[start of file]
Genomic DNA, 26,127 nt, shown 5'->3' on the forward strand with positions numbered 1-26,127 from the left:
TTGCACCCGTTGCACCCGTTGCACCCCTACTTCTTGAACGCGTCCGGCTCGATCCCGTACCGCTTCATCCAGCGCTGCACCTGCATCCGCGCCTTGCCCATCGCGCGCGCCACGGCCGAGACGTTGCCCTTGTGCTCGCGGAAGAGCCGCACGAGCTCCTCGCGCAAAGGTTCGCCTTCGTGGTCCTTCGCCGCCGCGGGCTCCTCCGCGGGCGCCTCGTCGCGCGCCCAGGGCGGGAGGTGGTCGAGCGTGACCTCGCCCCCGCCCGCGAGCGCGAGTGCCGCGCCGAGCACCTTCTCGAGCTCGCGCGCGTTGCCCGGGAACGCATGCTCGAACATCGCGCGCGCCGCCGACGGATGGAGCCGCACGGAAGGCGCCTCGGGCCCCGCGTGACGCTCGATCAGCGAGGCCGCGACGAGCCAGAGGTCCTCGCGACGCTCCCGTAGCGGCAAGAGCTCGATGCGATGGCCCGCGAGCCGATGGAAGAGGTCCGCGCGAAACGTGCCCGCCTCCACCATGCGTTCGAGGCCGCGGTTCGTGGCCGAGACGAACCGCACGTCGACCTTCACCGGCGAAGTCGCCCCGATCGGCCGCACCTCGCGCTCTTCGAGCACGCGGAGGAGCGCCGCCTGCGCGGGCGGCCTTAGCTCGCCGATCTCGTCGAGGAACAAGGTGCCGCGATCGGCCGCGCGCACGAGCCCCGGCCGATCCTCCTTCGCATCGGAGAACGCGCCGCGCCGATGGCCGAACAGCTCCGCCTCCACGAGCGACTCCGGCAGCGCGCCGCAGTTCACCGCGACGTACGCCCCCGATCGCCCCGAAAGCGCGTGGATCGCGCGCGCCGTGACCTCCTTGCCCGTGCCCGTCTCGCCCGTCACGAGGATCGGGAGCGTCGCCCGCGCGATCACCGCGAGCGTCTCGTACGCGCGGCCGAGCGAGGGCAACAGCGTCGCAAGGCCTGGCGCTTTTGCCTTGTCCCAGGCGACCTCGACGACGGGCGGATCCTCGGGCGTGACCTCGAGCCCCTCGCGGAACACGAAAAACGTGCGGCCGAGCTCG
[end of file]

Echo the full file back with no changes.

Genomic DNA, 26,127 nt, shown 5'->3' on the forward strand with positions numbered 1-26,127 from the left:
TTGCACCCGTTGCACCCGTTGCACCCCTACTTCTTGAACGCGTCCGGCTCGATCCCGTACCGCTTCATCCAGCGCTGCACCTGCATCCGCGCCTTGCCCATCGCGCGCGCCACGGCCGAGACGTTGCCCTTGTGCTCGCGGAAGAGCCGCACGAGCTCCTCGCGCAAAGGTTCGCCTTCGTGGTCCTTCGCCGCCGCGGGCTCCTCCGCGGGCGCCTCGTCGCGCGCCCAGGGCGGGAGGTGGTCGAGCGTGACCTCGCCCCCGCCCGCGAGCGCGAGTGCCGCGCCGAGCACCTTCTCGAGCTCGCGCGCGTTGCCCGGGAACGCATGCTCGAACATCGCGCGCGCCGCCGACGGATGGAGCCGCACGGAAGGCGCCTCGGGCCCCGCGTGACGCTCGATCAGCGAGGCCGCGACGAGCCAGAGGTCCTCGCGACGCTCCCGTAGCGGCAAGAGCTCGATGCGATGGCCCGCGAGCCGATGGAAGAGGTCCGCGCGAAACGTGCCCGCCTCCACCATGCGTTCGAGGCCGCGGTTCGTGGCCGAGACGAACCGCACGTCGACCTTCACCGGCGAAGTCGCCCCGATCGGCCGCACCTCGCGCTCTTCGAGCACGCGGAGGAGCGCCGCCTGCGCGGGCGGCCTTAGCTCGCCGATCTCGTCGAGGAACAAGGTGCCGCGATCGGCCGCGCGCACGAGCCCCGGCCGATCCTCCTTCGCATCGGAGAACGCGCCGCGCCGATGGCCGAACAGCTCCGCCTCCACGAGCGACTCCGGCAGCGCGCCGCAGTTCACCGCGACGTACGCCCCCGATCGCCCCGAAAGCGCGTGGATCGCGCGCGCCGTGACCTCCTTGCCCGTGCCCGTCTCGCCCGTCACGAGGATCGGGAGCGTCGCCCGCGCGATCACCGCGAGCGTCTCGTACGCGCGGCCGAGCGAGGGCAACAGCGTCGCAAGGCCTGGCGCTTTTGCCTTGTCCCAGGCGACCTCGACGACGGGCGGATCCTCGGGCGTGACCTCGAGCCCCTCGCGGAACACGAAAAACGTGCGGCCGAGCTCG